Quick Look – Going Under

One of the things I have been trying to do with my Steam Deck is to play games that are really best suited for using a controller. Sure, I have a controller for my PC, but it always seems like a hassle to dig it out, plug it it, and remember to unplug it before playing something I don’t want to use it for. I’m also not competent enough with the trackpads just yet to want to play anything with fiddly sorts controls intended to be done with a mouse. Because of this, I’ve been dipping into my collection of action roguelites that I’ve picked up in bundles and never even launched.

Going Under puts you in the stylish-but-comfortable shoes of an unpaid intern for Fizzle (a subsidiary of Cubicle). The job you applied for was in marketing, but the work you end up doing is in monster slaying. You see, underneath the offices of Fizzle are the remnants of failed start-ups past, and someone needs to get the basement cleaned out. That someone, unfortunately, is you.

Since Going Under is as much a scathing commentary on start-up culture and its profits-over-people mentality as it is a dungeon crawling game, it probably won’t be too much of a surprise to learn that you aren’t given the tools to do your job effectively. Instead, you’ll need to pick up whatever you can find in the bowels of this corporate hell and use it to bash in monster faces. In keeping with the game’s themes, the items you do manage to get your hands on will break very quickly – after all, those companies also had to cut costs wherever they could!

After the first tutorial-style run, each time you return to one of the defunct companies beneath your offices, you’ll be in for a three-floors-plus-a-boss run. Run out of health, and you’re onto another day at the office. Your co-workers will hand out tasks for you to complete during your crawls – some will need to be completed in a single run, but most are cumulative. Finishing these will open up mentorships with the different departments, which will grant you some kind of helpful boon on runs when you have that mentor equipped. More completed tasks will level up your mentors, increasing their helpfulness.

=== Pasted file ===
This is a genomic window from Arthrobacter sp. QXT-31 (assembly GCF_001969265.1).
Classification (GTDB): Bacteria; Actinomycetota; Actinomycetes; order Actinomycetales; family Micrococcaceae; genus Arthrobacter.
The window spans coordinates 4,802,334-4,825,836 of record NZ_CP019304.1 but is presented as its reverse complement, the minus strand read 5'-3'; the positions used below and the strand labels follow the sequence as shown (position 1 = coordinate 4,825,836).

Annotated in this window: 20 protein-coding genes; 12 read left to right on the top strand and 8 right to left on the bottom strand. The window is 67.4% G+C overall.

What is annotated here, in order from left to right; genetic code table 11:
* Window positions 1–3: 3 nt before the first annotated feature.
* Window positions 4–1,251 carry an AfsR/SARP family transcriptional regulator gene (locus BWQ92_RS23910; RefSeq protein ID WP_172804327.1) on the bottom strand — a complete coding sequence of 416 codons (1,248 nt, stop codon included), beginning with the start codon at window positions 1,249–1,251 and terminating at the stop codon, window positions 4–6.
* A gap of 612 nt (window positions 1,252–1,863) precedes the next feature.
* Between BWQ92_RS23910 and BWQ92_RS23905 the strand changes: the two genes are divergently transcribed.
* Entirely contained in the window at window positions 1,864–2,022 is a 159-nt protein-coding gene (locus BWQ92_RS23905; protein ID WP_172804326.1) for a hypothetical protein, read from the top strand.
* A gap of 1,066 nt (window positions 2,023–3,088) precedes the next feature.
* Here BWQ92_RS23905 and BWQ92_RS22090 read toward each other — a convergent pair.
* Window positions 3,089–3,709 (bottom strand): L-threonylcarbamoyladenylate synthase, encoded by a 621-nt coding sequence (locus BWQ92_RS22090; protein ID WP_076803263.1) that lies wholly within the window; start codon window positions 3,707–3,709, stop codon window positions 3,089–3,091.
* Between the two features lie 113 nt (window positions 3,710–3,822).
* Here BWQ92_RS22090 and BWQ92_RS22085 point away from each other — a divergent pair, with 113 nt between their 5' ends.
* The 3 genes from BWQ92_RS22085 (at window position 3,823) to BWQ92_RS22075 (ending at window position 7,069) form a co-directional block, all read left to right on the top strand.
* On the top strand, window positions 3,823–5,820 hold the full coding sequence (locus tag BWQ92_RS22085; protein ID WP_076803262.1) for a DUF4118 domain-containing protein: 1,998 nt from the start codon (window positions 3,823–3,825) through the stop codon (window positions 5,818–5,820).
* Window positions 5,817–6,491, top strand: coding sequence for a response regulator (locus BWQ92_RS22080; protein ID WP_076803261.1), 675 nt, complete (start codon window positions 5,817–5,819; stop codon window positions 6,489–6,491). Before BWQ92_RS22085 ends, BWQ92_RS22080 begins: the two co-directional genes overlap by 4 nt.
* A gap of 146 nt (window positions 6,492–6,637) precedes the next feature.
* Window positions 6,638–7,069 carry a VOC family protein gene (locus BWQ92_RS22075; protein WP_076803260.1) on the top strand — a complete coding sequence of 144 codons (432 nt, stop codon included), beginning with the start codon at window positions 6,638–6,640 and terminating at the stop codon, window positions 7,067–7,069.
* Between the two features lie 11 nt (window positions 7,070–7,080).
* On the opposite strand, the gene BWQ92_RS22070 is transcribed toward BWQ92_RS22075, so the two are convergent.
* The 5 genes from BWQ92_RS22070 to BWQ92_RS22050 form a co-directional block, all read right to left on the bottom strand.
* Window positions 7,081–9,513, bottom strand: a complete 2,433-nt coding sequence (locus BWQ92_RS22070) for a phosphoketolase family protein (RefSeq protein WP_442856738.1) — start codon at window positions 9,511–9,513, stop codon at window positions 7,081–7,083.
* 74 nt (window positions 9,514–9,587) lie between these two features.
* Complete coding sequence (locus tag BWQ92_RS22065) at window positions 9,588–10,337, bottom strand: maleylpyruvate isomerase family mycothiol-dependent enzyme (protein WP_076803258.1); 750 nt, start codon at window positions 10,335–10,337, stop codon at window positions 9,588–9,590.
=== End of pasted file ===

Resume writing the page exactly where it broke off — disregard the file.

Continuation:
You’ll also pick up different skills during your runs. Some are available right from the start, others you’ll need to purchase from the front desk for one of the game’s currencies in order to be able to have a chance at finding them. Once you’ve used a skill enough times, you master it well enough to be able to lock it in at the employee kiosk (which is the same place you change your active mentor), which means you’ll start future runs with it already enabled.

I was a couple hours in, and starting to find that the game was wearing on me – there was so little margin for error, and the speed at which weapons became unusable was sucking all the joy out of finding a really good thing to smash with. The next time I loaded up the game, however, I noticed something I hadn’t before.

Assist options. Sign me up for some of that

I realize for a lot of people, using assist option like this is just sanctioned cheating. I also really don’t care what those people think. I started a brand new save, this time with 2 extra hearts, as well as higher weapon durability and lower enemy health. The game changed from something I was on the verge of shelving completely to something that I personally was finding very satisfying to play. I mean, I’m still not good at it, but using the assist options means I’m actually learning how to play the game instead of just being a dead, disappointing intern all the time.

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